Grapes are important.
But then I hear news like I did today and I think… grapes are still important.
BUT… not as important as this amazing news:
Kenneth Clay Eason was born as healthy as they come – 9 lbs 14 oz of pure miracle and beauty!
“Clay” is the son of two proud parents: Nathan Eason, White County Extension Agent and Extension Coordinator and UGA Extension Viticulture Team member, and his wife, Kristen.
Congratulations Nathan and Kristen! And welcome to the world, Clay. The world is a better place with you in it.
Canopy management: Shoot thinning is the first seasonal canopy management task. The typical recommendation is to aim for roughly 3 to 6 shoots per linear foot of fruit zone (see picture below). This means that 6 to 12 shoots per linear foot of row in systems with two fruit zones, such as the Geneva Double Curtain or Lyre system. Lower shoot densities are recommended in cultivars susceptible to bunch rot or over-cropping, in low vigor vines, and in systems with confined fruit zones (like VSP). Higher shoot densities can be retained in cultivars less susceptible to bunch rot or over-cropping, in high vigor vines, and in systems with divided fruit zones (like Watson). Don’t count the shoots on every vine – you will never finish. Count bud densities as you shoot thin four or five vines; take a step back, get a mental image of what your target shoot density looks like, and get to work. You would be surprised how little you might stray from the target with this method.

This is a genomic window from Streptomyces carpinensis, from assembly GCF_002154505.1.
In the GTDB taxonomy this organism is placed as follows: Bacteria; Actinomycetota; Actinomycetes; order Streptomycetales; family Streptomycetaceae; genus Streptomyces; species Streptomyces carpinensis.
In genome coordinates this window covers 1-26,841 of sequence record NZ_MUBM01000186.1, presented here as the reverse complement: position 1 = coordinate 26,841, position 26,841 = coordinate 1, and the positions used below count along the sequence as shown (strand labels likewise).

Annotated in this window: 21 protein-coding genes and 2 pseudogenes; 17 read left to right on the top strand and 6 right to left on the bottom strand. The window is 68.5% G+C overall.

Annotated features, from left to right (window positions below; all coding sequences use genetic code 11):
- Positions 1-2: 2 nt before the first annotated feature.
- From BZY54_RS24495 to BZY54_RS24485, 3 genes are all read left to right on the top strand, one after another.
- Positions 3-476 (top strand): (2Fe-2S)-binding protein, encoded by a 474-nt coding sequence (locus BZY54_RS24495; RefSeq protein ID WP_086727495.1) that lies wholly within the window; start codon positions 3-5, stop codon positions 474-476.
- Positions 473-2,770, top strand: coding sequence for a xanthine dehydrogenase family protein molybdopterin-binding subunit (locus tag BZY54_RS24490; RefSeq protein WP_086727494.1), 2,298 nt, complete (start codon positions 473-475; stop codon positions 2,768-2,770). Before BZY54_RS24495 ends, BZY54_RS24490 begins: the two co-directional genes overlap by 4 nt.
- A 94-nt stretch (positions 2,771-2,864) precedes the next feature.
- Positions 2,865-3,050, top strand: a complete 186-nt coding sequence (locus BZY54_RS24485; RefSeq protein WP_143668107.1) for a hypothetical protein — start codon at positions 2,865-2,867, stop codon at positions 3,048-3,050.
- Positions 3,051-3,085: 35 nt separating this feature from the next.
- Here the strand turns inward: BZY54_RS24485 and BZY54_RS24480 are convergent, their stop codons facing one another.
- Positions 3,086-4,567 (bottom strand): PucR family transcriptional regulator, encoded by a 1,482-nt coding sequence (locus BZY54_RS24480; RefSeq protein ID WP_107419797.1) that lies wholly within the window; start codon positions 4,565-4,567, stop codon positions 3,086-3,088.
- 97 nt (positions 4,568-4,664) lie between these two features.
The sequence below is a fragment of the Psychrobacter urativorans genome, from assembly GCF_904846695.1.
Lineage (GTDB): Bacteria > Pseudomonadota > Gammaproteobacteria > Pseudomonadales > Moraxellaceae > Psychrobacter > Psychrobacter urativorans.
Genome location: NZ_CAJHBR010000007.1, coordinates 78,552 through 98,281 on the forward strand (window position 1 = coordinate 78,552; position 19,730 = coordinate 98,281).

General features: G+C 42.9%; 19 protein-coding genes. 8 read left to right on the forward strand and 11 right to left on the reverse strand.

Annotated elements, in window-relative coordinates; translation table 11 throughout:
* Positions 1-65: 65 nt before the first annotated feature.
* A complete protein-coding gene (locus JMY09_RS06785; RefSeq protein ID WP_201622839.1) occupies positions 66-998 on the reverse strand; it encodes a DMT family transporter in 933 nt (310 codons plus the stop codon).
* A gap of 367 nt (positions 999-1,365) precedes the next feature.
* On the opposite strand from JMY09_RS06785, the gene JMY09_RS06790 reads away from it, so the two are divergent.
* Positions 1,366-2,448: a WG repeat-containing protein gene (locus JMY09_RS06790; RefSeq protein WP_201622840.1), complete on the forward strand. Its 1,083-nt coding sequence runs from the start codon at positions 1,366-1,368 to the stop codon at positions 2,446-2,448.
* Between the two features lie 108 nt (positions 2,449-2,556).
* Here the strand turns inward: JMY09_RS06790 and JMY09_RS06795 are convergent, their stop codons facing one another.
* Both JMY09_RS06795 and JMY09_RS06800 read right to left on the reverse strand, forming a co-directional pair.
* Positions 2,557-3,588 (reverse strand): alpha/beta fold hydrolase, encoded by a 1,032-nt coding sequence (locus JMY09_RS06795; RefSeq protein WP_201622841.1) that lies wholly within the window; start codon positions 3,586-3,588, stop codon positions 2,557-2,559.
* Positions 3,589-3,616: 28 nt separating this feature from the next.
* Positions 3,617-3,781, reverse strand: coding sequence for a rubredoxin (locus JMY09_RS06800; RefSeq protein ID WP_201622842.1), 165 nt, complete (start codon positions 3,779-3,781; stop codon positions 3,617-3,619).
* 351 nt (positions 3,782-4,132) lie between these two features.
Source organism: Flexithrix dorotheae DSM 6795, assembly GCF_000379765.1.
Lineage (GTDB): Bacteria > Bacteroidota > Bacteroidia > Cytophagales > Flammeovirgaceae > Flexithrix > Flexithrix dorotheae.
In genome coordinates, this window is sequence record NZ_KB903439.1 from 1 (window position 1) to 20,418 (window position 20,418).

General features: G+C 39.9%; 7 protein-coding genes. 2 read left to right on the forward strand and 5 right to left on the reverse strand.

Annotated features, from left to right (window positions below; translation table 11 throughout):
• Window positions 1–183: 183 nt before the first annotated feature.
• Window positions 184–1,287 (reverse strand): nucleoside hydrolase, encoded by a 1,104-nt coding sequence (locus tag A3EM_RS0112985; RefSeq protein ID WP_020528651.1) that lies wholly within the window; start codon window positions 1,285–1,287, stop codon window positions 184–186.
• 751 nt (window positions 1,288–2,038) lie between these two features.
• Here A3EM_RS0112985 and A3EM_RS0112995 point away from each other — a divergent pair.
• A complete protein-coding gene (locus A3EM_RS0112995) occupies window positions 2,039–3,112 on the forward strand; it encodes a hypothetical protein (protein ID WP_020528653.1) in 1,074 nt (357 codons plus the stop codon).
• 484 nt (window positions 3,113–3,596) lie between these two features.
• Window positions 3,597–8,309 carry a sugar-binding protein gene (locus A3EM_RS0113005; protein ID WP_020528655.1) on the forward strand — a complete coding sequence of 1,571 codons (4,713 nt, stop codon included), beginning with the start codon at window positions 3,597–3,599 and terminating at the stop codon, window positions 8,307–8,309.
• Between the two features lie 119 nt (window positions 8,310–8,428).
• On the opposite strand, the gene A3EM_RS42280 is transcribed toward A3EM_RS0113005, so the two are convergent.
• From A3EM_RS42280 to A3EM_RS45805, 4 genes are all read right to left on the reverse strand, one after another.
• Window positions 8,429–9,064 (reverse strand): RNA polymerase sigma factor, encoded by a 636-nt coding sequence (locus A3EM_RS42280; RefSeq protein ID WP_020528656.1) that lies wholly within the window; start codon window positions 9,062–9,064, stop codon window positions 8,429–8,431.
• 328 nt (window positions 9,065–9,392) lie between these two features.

Like all canopy management practices, time is of essence when implementing shoot thinning. This practice is optimally executed when shoots are roughly six to eight inches long. This is when developing clusters can be visualized, when shoots are easily rubbed off the cordon with your thumb, and before the point when tendrils starts grabbing neighbor shoots. This practice is much less efficient when shoots are becoming longer than 18-24 inches, becoming lignified at their junction with spurs and cordons, and are tied up by tendrils. If pruning was completed, then shoot thinning will be easier; if several three and four bud spurs exist, it can quickly become a jungle. Finish this practice ASAP. Next up in canopy management are shoot positioning and fruit zone leaf removal.
Disease management: Dr. Phil Brannen is our UGA Extension Viticulture Team Grape Pathology Specialist. He can be reached at email@example.com.
In bunch winegrape vineyards, phomopsis, powdery mildew, downy mildew, and black rot all need managed from now through pre-bloom (roughly 28 to 36″ shoots).
Good disease management resources are Dr. Mizuho Nita’s blog (grapepathology.blogspot.com), the Southeast Regional Bunch Grape Integrated Management Guide (www.smallfruits.org/assets/documents/ipm-guides/BunchGrapeSprayGuide.pdf), the Southeast Regional Muscadine Grape Integrated Management Guide (www.smallfruits.org/assets/documents/ipm-guides/Muscadine-IMG.pdf), and the UGA Extension Viticulture Blog – particularly when Phil posts updates.